Women's rights are latest weapon in AIDS war - Gates

BILL and Melinda Gates, rapidly becoming the world's most high-profile figures in the fight against AIDS, have told a global conference that empowering women in developing countries with preventative drugs against HIV could be the "next big breakthrough" in combating the virus that has already claimed 25 million lives.

The couple joined more than 24,000 scientists, activists, celebrities and health workers from 132 countries on Sunday at the opening of the 16th International AIDS Conference.

The Microsoft founder - with a new $30 billion commitment to his foundation from financier Warren Buffett - recently announced he would step down from his day-to-day duties at the company to devote more time to philanthropy.

Hide Ad
Hide Ad

He told the opening ceremonies that the search for a vaccine to prevent the virus that causes AIDS, and universal treatment for those infected with HIV, were now top priorities. "At the same time, we have to understand that the goal of universal treatment - or even the more modest goal of significantly increasing the percentage of people who get treatment - cannot happen unless we dramatically reduce the rate of new infections," he said.

Mr Gates noted that between 2003 and 2005, the number of people in low and middle-income countries on antiretroviral drugs increased by 450,000 each year. Yet over the same period, the number of people who became infected with HIV averaged more than four million a year.

"In other words, for each new person who got treatment for HIV, more than ten people became infected," he said. "Even during our greatest advance, we are falling behind."

The Bill & Melinda Gates Foundation has given $1.9 billion to support HIV/AIDS projects worldwide since 1995 and last week announced a $500 million grant to the Global Fund to fight AIDS.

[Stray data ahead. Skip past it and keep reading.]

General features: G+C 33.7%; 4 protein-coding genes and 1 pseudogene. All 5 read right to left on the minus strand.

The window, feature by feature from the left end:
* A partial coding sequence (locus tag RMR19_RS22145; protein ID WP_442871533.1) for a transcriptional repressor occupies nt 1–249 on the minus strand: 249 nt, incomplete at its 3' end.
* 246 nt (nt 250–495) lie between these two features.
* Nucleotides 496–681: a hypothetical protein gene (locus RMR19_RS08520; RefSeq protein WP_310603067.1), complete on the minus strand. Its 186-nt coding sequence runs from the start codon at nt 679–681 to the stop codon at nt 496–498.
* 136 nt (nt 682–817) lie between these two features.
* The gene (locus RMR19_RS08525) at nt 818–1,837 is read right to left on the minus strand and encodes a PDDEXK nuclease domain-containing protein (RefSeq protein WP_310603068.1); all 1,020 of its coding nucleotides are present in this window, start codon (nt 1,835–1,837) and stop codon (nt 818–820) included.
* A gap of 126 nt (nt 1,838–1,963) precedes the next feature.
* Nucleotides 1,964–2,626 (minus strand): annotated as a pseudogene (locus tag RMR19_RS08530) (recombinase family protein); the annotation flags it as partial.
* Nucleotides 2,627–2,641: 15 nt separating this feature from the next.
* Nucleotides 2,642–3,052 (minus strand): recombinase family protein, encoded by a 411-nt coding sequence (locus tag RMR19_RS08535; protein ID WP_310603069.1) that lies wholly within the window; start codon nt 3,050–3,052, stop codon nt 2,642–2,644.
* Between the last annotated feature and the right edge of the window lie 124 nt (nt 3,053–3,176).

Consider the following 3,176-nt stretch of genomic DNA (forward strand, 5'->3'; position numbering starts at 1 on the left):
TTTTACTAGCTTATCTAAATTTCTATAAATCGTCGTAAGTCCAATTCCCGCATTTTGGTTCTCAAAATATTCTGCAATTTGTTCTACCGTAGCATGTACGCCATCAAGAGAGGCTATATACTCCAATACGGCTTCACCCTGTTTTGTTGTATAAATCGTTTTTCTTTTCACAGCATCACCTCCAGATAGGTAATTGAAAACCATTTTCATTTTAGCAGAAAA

"We want to call on everyone here and around the world to help speed up what we hope will be the next big breakthrough in the fight against AIDS - the discovery of a microbicide or an oral prevention drug that can block the transmission of HIV," Mr Gates said. "This could mark a turning point in the epidemic, and we have to make it a priority," he added.

Microbicides are gels or creams women can use to block infections and disease. Sixteen microbicides are being clinically evaluated; five are in major advanced studies.

The couple called for greater advocacy to break the "cruel stigma" of AIDS for women in impoverished nations who typically have little say over their own sex lives or health.

"We need tools that will allow women to protect themselves," said Mr Gates. "This is true whether the woman is a faithful, married mother of small children, or a sex worker trying to scrape out a living in a slum. No matter where she lives, who she is or what she does - a woman should never need her partner's permission to save her own life."

Hide Ad
Hide Ad

Mr Gates noted that abstinence and the use of condoms had helped to save many lives, but noted that for many at the highest risk for infection, those preventions had their limits. "Abstinence is often not an option for poor women and girls who have no choice but to marry at an early age. Being faithful will not protect a woman whose partner is not faithful. And using condoms is not a decision that a woman can make by herself - it depends on a man."